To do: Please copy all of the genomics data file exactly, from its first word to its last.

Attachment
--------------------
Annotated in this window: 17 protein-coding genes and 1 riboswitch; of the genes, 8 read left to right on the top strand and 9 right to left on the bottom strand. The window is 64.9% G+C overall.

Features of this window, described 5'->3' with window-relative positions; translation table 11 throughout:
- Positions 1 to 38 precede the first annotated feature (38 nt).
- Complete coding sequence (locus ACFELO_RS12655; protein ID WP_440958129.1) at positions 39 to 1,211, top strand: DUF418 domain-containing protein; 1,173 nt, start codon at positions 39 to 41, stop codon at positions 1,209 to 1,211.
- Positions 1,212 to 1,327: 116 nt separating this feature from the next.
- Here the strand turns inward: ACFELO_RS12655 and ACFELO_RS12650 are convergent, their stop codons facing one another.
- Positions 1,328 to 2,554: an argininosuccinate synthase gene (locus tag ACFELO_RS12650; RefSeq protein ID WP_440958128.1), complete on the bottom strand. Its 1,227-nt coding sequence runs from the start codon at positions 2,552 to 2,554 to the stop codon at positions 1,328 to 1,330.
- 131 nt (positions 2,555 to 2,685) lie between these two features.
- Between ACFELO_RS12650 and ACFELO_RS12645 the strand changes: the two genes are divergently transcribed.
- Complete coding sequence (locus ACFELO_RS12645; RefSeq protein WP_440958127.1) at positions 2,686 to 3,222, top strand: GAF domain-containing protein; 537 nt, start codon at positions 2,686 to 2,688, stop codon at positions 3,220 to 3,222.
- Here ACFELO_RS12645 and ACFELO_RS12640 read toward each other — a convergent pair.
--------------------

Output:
Annotated in this window: 17 protein-coding genes and 1 riboswitch; of the genes, 8 read left to right on the top strand and 9 right to left on the bottom strand. The window is 64.9% G+C overall.

Features of this window, described 5'->3' with window-relative positions; translation table 11 throughout:
- Positions 1 to 38 precede the first annotated feature (38 nt).
- Complete coding sequence (locus ACFELO_RS12655; protein ID WP_440958129.1) at positions 39 to 1,211, top strand: DUF418 domain-containing protein; 1,173 nt, start codon at positions 39 to 41, stop codon at positions 1,209 to 1,211.
- Positions 1,212 to 1,327: 116 nt separating this feature from the next.
- Here the strand turns inward: ACFELO_RS12655 and ACFELO_RS12650 are convergent, their stop codons facing one another.
- Positions 1,328 to 2,554: an argininosuccinate synthase gene (locus tag ACFELO_RS12650; RefSeq protein ID WP_440958128.1), complete on the bottom strand. Its 1,227-nt coding sequence runs from the start codon at positions 2,552 to 2,554 to the stop codon at positions 1,328 to 1,330.
- 131 nt (positions 2,555 to 2,685) lie between these two features.
- Between ACFELO_RS12650 and ACFELO_RS12645 the strand changes: the two genes are divergently transcribed.
- Complete coding sequence (locus ACFELO_RS12645; RefSeq protein WP_440958127.1) at positions 2,686 to 3,222, top strand: GAF domain-containing protein; 537 nt, start codon at positions 2,686 to 2,688, stop codon at positions 3,220 to 3,222.
- Here ACFELO_RS12645 and ACFELO_RS12640 read toward each other — a convergent pair.